What is your stance on the gender binary?

“Gender Binary is the classification of gender into two distinct, opposite and disconnected forms of masculine and feminine, whether by social system or cultural belief.” (Wikipedia)

That is women’s roles versus men’s roles in society…as in, are the differentiated roles necessary, a natural progression?

Response:  Being female,  I experience my inner masculine when I exhibit action in the world.  Action being considered a masculine quality.  And a male friend has shown his feminine side when, as a caregiver, he nurtures his elderly clients.  Nurturing is viewed as a feminine quality.  So, we have within us attributes of either gender.  And, we express in the world as male or female primarily.

It is obvious to many that a woman’s biology determines certain things.  Even if we could grow a baby fully in a scientific test tube, the advantages to this would be none in my opinion.  It’s not a matter of eradicating what a woman’s biology intends for her.  It’s a matter of recognizing and embracing the value of what women innately offer to humanity.    Regarding men, what is primarily their terrain by virtue of being born male?  How does any culture value their innate qualities?  And, as women step more into their feminine power, how does this affect the dominant male in society?

Whenever we try to separate out this from that, masculine from feminine, we miss the overlap.  Whenever we try to define one gender as better than the other or in opposition to the other, we miss the point.  Basically, we are interdependent and we won’t experience our wholeness unless we allow both the masculine and feminine (within and without) the dignity that it deserves.

My question is why do we make what is obvious, complex?

There was a time of goddess cultures and matriarchies (the story goes) where women’s wisdom ruled.  I can only imagine what that was like.  Or what the masculine role was within that society.  Or how and why it was overthrown.  It is obvious that some balance needs to return to our planet.  If that means bringing in more of what is innately feminine, then we’re overdue to get with that program.  In these times, all voices–masculine and feminine–need to come to the table and be heard and respected.

Do You Consider Yourself a Feminist?

Sorting through my many files of writing–with the intention of shredding some of it, I came across a questionnaire from my college-age granddaughter…she was writing a paper about my generation of women.

The first question was “Do you consider yourself a feminist?”  As I rewrite this question here, I wonder if the concept of feminist even exists in other cultures.  I’d like to know.  Or does it belong to a time and era, culture and country, localized?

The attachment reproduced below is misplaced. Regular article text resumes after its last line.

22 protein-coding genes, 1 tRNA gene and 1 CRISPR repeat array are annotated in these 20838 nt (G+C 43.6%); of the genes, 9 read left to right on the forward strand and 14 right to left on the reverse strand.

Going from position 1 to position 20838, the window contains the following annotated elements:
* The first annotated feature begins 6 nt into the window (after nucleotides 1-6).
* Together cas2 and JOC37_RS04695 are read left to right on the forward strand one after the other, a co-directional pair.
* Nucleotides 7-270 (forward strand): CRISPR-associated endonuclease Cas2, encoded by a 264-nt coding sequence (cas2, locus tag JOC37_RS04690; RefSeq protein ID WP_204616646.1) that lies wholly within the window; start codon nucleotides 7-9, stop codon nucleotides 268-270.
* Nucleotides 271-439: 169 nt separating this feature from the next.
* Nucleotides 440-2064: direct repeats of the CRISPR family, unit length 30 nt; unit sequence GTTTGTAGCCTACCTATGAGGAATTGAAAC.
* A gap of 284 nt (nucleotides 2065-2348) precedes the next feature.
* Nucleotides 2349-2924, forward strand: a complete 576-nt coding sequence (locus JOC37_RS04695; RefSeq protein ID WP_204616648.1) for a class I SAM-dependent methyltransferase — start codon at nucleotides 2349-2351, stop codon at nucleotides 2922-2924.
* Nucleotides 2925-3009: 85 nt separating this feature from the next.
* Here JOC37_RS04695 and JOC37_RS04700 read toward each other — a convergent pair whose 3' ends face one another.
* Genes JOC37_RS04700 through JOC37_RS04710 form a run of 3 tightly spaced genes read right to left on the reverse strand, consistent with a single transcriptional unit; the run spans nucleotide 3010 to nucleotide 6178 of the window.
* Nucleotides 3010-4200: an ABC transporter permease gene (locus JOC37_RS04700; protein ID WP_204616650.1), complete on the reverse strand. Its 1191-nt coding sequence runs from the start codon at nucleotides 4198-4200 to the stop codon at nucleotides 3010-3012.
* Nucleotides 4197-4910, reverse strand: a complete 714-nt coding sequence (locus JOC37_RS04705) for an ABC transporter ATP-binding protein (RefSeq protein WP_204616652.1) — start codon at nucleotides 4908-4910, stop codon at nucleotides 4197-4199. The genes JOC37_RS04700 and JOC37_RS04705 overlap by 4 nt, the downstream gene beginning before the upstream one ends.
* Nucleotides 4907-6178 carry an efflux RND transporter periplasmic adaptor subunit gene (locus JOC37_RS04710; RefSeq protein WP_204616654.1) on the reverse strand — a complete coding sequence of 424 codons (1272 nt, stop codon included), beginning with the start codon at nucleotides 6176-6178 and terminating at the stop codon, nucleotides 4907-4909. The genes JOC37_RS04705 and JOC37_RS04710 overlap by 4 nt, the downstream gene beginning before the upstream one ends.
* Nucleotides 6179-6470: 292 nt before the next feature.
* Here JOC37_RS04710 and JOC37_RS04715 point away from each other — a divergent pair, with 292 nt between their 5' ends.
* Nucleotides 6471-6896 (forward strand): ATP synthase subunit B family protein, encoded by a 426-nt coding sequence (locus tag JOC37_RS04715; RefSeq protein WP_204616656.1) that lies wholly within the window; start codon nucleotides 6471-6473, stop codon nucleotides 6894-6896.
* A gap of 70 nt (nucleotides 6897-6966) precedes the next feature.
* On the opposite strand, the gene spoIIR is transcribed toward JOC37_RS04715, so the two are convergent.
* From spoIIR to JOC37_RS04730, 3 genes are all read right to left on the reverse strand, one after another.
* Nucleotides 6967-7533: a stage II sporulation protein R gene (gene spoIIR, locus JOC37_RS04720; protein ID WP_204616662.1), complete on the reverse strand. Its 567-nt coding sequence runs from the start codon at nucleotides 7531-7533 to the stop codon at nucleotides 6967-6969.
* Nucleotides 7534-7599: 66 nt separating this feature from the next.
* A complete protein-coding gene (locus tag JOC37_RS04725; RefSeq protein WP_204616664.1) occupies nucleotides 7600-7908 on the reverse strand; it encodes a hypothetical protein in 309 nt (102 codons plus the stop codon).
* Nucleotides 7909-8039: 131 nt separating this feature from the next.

Regardless, it’s food for thought.  Once I answered, yes, I consider myself a feminist, the question arose…How do you define feminism?  I pose that same question to you, the reader.

One dictionary definition of feminism is:  “The belief that men and women should have equal rights and opportunities…” A second definition:  ” Organized activity in support of women’s rights and interests.”

Then I elaborate.  I think that it’s important to realize that in 1787 when the US Constitution was ratified, where it says that “all men are created equal” it refers to educated white males.  Though women in this country were granted the right to vote as of August 18, 1920, the mentality that classed women as property and inferior to men exists to this day.  Within the mindsets of both women and men, women continue to have less status than men in this country–and throughout most of the civilized and third world countries.  Is it changing?

We hear examples of this inequality around the world daily.  Though it is less explicit in this country, wherever women are objectified–popular men’s magazines (like Playboy), sitcoms and movies that portray women as “dumb,” crimes against women that aren’t effectively addressed, the lack of education that would enhance women’s self-esteem and re-educating men to foster respect for the contributions of womankind, up close and personal and globally–the very roots of change that are being undermined today contribute to this inequality.

Truly, the personal is political.  One thought that I would add in defining feminism is this:  Women do have gender-specific abilities, responsibilities, qualities that men obviously don’t have.  One cannot command respect.  That said, a reframing of the intrinsic value of women’s work both to a household and its benefits to a society should not go unrecognized and unappreciated.  That the tasks that are particular to her gender, specifically, childbearing, nurturing, intuiting, nourishing and any other innately feminine traits be honored as worthy and equal to any work that a man does out in the world  boosts esteem.  Different but equal was a phrase commonly used in the sixties when women were burning their bras.  I don’t think that what that statement means is reflected in our policies yet today.

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Are you a feminist?
How do you define feminism?
A good discussion topic with your friends?

In the groove